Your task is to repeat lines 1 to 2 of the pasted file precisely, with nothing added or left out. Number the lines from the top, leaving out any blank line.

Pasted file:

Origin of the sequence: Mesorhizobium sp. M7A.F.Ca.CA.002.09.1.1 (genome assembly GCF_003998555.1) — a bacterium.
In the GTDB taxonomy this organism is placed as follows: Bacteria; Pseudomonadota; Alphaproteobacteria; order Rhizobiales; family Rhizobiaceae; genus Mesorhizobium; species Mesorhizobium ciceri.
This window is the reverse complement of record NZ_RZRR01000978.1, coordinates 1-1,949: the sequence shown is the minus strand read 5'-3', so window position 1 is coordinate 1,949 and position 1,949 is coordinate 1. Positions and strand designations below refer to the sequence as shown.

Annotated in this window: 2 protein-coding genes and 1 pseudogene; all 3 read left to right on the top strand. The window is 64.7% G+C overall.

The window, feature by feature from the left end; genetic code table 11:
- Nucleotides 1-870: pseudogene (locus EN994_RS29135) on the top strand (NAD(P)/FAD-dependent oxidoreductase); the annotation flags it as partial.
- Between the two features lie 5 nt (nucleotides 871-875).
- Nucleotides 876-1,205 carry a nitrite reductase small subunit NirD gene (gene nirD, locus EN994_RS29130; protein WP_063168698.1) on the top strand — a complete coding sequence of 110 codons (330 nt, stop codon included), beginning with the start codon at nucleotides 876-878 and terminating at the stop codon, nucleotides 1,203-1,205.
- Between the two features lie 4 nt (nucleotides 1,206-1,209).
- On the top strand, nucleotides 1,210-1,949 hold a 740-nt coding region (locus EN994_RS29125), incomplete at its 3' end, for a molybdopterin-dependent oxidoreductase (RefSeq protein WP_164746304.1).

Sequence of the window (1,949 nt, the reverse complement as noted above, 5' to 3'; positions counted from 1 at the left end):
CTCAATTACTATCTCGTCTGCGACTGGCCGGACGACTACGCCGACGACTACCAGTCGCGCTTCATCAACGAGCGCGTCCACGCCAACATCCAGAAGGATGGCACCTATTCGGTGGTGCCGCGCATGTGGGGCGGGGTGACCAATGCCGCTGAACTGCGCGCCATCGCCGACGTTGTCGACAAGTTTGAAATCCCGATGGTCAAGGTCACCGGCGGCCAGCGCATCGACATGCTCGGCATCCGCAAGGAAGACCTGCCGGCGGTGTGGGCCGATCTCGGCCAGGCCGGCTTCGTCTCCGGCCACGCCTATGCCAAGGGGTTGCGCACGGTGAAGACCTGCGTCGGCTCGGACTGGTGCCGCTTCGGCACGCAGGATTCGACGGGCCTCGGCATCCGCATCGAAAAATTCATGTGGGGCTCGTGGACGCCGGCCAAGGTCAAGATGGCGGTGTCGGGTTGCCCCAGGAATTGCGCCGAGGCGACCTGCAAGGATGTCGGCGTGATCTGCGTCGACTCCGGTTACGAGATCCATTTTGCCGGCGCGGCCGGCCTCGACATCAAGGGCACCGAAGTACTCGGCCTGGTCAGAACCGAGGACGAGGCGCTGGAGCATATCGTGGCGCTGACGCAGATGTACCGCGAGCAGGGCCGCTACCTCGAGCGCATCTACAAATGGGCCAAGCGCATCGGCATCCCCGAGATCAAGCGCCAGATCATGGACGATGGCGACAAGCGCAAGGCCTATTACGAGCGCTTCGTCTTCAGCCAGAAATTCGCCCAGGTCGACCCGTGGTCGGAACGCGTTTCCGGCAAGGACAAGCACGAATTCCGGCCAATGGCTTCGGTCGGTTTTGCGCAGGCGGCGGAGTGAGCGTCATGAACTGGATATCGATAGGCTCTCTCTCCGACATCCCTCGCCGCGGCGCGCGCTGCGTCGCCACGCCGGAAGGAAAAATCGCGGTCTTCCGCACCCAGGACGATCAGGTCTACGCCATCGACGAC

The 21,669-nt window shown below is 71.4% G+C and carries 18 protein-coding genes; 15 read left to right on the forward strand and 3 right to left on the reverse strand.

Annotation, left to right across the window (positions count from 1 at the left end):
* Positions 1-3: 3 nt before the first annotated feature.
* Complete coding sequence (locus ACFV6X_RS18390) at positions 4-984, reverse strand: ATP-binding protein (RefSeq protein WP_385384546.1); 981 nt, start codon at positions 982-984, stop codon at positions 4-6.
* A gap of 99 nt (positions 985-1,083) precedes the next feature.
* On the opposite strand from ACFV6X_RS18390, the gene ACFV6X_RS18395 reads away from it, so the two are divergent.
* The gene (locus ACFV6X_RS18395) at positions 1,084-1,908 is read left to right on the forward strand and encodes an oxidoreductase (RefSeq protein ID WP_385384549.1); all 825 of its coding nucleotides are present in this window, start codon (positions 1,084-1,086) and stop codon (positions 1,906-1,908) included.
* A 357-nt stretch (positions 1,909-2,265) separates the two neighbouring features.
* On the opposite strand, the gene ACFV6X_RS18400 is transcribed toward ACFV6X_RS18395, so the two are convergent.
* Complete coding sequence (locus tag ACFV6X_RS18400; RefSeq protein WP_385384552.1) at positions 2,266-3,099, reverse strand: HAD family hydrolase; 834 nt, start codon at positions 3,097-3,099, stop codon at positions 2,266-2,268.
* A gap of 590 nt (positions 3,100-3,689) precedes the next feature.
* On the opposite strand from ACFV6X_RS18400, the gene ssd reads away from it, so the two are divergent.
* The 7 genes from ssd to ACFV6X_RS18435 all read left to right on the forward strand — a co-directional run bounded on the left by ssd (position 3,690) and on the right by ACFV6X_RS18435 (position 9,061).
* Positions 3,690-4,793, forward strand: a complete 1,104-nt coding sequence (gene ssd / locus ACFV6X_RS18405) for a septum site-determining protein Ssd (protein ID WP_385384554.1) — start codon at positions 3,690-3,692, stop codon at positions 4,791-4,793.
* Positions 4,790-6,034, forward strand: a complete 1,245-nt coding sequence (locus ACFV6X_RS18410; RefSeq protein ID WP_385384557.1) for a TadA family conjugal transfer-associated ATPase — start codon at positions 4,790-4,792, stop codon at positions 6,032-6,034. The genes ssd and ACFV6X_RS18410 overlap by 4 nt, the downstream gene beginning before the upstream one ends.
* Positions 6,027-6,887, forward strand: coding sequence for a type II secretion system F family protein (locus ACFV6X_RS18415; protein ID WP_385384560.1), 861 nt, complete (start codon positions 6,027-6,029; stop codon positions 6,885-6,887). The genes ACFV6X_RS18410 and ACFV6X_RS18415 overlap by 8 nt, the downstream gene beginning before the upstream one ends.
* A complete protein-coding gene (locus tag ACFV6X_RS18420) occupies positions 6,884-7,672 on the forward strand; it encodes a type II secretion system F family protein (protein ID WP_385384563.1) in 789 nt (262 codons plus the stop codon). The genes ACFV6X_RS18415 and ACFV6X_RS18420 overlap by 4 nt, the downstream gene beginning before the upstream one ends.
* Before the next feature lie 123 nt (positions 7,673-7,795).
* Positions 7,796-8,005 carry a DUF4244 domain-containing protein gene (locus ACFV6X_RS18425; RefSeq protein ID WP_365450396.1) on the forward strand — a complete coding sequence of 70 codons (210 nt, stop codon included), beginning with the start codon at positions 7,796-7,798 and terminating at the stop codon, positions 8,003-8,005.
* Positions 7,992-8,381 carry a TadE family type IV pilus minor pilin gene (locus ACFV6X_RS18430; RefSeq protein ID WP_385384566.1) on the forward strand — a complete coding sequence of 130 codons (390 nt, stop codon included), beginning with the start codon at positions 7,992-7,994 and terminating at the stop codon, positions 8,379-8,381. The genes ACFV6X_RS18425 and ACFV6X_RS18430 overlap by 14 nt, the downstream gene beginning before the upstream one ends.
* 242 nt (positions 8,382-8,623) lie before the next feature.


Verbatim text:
Origin of the sequence: Mesorhizobium sp. M7A.F.Ca.CA.002.09.1.1 (genome assembly GCF_003998555.1) — a bacterium.
In the GTDB taxonomy this organism is placed as follows: Bacteria; Pseudomonadota; Alphaproteobacteria; order Rhizobiales; family Rhizobiaceae; genus Mesorhizobium; species Mesorhizobium ciceri.